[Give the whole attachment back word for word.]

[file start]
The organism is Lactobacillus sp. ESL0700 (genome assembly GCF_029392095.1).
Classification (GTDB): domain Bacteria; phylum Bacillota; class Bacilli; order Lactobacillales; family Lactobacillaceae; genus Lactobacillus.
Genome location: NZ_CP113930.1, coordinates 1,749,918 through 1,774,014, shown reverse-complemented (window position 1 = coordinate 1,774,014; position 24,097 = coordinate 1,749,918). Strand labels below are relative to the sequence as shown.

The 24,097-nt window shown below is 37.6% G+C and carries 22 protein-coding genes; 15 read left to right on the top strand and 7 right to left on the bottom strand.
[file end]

The organism is Lactobacillus sp. ESL0700 (genome assembly GCF_029392095.1).
Classification (GTDB): domain Bacteria; phylum Bacillota; class Bacilli; order Lactobacillales; family Lactobacillaceae; genus Lactobacillus.
Genome location: NZ_CP113930.1, coordinates 1,749,918 through 1,774,014, shown reverse-complemented (window position 1 = coordinate 1,774,014; position 24,097 = coordinate 1,749,918). Strand labels below are relative to the sequence as shown.

The 24,097-nt window shown below is 37.6% G+C and carries 22 protein-coding genes; 15 read left to right on the top strand and 7 right to left on the bottom strand.